Computational Reflection

What Does Computational Reflection Mean?

Computational reflection is the ability of a program to modify itself while running. The source code of the program is treated as data by itself os that appropriate modifications can be made by the program during runtime. Programs capable of modifying their own source code, or the source code of some other program, during runtime are called metaprograms. Computational reflection allows the programmer to save time implementing some parts of the program, which are generated by the program itself at runtime.


Techopedia Explains Computational Reflection

Metaprogramming can be achieved by three methods:

  1. The executing program exposes its own source code to the runtime environment and appropriate changes are introduced in the program. The exposure can be through a direct link to the interpreter in the program or through well-defined external interfaces.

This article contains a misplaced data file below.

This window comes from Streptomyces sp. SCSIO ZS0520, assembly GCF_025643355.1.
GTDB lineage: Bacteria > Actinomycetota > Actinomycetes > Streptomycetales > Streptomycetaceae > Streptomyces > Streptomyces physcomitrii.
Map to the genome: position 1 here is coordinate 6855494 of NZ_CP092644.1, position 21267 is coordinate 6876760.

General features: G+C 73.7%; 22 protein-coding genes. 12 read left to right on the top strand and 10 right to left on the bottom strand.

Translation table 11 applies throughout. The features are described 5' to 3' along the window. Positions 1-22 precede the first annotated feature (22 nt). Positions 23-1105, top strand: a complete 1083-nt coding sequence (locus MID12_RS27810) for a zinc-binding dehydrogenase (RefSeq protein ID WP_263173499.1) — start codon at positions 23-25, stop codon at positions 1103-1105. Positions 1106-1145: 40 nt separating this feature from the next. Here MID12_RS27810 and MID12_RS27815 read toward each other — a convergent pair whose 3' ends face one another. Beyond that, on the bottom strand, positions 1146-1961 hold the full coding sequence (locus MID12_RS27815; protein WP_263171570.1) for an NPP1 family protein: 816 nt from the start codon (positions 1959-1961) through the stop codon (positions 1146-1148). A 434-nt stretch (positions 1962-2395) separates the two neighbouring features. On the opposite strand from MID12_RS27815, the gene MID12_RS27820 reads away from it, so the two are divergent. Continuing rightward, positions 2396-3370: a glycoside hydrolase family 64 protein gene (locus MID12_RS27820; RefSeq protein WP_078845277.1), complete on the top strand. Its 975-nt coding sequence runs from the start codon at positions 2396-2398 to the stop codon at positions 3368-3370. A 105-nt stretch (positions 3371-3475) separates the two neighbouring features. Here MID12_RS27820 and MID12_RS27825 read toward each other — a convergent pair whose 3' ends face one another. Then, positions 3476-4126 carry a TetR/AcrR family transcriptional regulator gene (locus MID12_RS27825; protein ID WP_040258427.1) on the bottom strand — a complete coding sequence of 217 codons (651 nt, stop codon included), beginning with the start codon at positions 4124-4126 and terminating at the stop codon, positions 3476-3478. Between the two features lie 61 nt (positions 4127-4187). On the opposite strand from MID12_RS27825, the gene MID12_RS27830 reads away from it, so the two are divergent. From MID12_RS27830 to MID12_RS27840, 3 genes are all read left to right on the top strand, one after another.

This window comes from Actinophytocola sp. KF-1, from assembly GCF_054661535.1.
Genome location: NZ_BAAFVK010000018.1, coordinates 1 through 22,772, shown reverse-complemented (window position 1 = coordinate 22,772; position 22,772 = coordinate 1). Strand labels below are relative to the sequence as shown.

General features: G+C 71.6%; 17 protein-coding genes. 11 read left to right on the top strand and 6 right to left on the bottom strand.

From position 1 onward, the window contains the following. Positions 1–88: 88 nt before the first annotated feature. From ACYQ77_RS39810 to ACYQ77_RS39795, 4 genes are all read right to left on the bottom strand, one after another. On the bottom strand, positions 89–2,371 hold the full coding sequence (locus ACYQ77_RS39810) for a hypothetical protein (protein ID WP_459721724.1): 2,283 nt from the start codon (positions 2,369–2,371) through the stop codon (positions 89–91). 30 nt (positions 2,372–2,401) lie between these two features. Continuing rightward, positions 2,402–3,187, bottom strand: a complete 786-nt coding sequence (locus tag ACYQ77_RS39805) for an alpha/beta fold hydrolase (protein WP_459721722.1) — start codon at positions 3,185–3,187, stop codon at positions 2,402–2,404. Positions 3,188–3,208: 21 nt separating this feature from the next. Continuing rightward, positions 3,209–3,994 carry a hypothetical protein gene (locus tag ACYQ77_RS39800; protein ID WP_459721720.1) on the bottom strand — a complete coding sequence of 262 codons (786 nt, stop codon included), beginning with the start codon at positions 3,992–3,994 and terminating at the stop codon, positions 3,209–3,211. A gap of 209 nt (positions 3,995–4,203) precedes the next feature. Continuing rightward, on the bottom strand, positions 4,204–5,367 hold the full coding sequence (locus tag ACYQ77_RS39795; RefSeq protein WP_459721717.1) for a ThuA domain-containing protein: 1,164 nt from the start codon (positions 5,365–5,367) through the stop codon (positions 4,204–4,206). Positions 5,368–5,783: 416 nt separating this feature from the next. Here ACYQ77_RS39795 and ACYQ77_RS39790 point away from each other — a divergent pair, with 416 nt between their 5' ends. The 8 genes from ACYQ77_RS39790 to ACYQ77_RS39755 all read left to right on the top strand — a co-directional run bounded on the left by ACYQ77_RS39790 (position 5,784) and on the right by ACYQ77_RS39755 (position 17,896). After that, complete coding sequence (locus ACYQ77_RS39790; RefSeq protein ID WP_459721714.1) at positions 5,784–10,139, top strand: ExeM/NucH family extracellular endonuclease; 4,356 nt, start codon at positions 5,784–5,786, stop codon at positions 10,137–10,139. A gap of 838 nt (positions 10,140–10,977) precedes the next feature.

2. String expressions within the source code trigger certain metaprogramming procedures during runtime.
  3. A general programming transform system applies commands specific to the programming language of the source code on invocation.

One advantage of computationally reflective systems is that the program is adaptable at run time. Any program statement can be changed at run time by means of the reflect statement. This system is far superior to method overriding, where the behavior is determined by the method being called at run time.


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Margaret Rouse

Margaret Rouse is an award-winning technical writer and teacher known for her ability to explain complex technical subjects to a non-technical, business audience. Over the past twenty years her explanations have appeared on TechTarget websites and she's been cited as an authority in articles by the New York Times, Time Magazine, USA Today, ZDNet, PC Magazine and Discovery Magazine.Margaret's idea of a fun day is helping IT and business professionals learn to speak each other’s highly specialized languages. If you have a suggestion for a new definition or how to improve a technical explanation, please email Margaret or contact her…